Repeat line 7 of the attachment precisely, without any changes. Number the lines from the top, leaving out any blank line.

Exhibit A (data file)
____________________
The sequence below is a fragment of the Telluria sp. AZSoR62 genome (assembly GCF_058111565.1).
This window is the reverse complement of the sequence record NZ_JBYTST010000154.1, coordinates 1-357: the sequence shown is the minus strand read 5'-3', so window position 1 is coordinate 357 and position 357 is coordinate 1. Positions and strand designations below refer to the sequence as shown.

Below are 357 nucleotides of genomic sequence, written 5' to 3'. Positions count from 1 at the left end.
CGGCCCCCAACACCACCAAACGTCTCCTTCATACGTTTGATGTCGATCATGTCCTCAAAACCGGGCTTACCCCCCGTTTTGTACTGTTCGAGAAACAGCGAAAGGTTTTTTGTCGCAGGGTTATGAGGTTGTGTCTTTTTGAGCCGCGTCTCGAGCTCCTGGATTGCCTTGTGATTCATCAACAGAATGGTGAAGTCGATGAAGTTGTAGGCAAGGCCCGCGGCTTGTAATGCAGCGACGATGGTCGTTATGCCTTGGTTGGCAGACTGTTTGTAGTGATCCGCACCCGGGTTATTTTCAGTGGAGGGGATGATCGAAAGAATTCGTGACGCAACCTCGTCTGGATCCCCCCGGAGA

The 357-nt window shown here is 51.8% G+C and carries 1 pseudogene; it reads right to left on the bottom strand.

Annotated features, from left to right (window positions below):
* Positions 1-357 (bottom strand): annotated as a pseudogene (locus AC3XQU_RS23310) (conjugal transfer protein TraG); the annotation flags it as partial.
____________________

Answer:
* Positions 1-357 (bottom strand): annotated as a pseudogene (locus AC3XQU_RS23310) (conjugal transfer protein TraG); the annotation flags it as partial.